When the country with the largest oil reserves in the world decides to start investing in renewable energy, it may well be a sign that the age of big oil is coming to an end. While the US is still focused on fossil fuels – whether drilling, importing, or otherwise – the Kingdom of Saudi Arabia has realized that relying on a finite energy resource is not the smartest move, and it has begun to implement more solar systems into its electrical grid instead of older diesel generators.

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Don’t starting labelling Saudi Arabia as the green savior just yet. In order to reduce their reliance on imported diesel, they are also making big investments in petroleum refineries. At the heart of Saudi Arabia’s solar boom is the Saudi Arabia Solar Industry Association (SASIA), whose goal is to make the Kingdom “one of the most energy advantaged countries in the world.”

Related: World’s Largest Solar Thermal Plant Opens in Saudi Arabia

This trend is actually spreading all over the Midde East with companies like Israel’s Arava Power also aiming to reduce or eliminate the use of diesel generators in the city of Haifa. The company seeks not only to increase the amount of solar tech in Israel, but to also export the technology to other markets like South Africa.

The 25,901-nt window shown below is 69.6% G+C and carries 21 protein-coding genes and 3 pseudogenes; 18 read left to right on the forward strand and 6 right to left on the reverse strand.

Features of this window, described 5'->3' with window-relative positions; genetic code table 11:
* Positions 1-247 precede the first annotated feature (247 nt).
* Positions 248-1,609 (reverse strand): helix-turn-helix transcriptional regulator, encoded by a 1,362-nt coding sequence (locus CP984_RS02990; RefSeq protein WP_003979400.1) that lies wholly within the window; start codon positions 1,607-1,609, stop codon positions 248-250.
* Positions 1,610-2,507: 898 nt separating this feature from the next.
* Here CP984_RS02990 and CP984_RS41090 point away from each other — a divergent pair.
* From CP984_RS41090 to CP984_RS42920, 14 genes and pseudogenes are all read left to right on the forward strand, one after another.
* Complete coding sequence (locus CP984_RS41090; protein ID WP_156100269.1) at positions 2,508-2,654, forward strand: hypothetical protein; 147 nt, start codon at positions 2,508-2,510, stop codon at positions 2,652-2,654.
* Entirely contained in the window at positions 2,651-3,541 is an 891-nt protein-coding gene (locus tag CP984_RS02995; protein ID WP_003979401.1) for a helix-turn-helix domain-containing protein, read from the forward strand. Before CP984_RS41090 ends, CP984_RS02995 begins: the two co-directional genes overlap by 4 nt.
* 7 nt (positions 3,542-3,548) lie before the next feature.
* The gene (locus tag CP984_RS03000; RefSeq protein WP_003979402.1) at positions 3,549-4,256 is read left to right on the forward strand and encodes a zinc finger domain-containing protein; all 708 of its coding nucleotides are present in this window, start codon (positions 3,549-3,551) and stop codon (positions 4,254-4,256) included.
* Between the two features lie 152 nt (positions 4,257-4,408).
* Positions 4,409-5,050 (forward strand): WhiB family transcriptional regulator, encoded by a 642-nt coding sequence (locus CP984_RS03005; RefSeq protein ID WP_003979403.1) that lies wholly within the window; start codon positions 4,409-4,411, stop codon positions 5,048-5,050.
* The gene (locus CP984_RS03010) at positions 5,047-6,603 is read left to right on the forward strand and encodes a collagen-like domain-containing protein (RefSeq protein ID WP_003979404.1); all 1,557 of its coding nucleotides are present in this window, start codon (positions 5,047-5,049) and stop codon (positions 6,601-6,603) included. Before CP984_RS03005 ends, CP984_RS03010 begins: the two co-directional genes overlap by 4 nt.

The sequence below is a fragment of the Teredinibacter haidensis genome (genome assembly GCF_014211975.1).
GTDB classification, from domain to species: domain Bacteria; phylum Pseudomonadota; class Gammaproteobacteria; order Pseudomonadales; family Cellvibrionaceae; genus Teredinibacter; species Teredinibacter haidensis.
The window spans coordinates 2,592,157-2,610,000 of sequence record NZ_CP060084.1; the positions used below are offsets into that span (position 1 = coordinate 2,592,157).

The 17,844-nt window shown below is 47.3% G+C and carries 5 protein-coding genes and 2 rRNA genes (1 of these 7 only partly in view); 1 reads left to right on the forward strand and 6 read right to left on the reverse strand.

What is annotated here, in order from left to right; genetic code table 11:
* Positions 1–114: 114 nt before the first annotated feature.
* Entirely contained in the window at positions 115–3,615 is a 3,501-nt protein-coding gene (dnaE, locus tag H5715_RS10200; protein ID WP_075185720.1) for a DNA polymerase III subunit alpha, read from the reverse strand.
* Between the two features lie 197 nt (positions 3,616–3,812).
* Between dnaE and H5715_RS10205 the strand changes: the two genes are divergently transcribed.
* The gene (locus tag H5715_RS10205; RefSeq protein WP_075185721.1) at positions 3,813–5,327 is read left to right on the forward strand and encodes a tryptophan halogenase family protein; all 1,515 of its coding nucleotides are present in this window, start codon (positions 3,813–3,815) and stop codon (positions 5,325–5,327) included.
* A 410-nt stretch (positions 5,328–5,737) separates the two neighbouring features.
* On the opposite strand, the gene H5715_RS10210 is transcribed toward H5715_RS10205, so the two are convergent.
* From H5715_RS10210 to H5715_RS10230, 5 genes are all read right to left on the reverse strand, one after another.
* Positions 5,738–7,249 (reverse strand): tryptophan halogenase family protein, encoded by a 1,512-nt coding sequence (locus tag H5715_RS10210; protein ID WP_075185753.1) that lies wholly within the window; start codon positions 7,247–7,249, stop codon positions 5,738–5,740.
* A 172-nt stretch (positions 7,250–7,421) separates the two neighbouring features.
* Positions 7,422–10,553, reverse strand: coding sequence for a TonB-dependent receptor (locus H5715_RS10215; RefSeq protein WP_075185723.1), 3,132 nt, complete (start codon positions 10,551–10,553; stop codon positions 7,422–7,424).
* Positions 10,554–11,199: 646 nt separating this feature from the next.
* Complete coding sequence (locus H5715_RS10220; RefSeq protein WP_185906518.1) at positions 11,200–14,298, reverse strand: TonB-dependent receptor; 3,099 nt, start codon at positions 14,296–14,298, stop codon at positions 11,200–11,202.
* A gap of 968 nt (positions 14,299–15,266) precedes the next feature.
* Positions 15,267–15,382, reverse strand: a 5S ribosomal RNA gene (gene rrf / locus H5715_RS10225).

However back in Saudi Arabia, the need for solar energy is growing. According to SASIA, almost 25 percent of the Saudi grid is powered by diesel and the Kingdom spends over $1 billion on imported diesel. Not only that, but these generators are located in remote regions so added costs are incurred transporting fuel around the country.

Related: Construction to Begin on Saudi Arabia’s First Solar Farm Next Year, Part of $109 Billion Investment

In doesn’t take much to realize that the solar potential for a country like Saudi Arabia is massive. Speaking to Clean Technica, SunEdison founder Jigar Shah said: “Saudi Arabia could easily be one of the largest solar markets in the world. The economics are clear, a pilot program has been completed, and deep policy research has been done.”

Here’s hoping it all comes to fruition.

Via Cleantechnica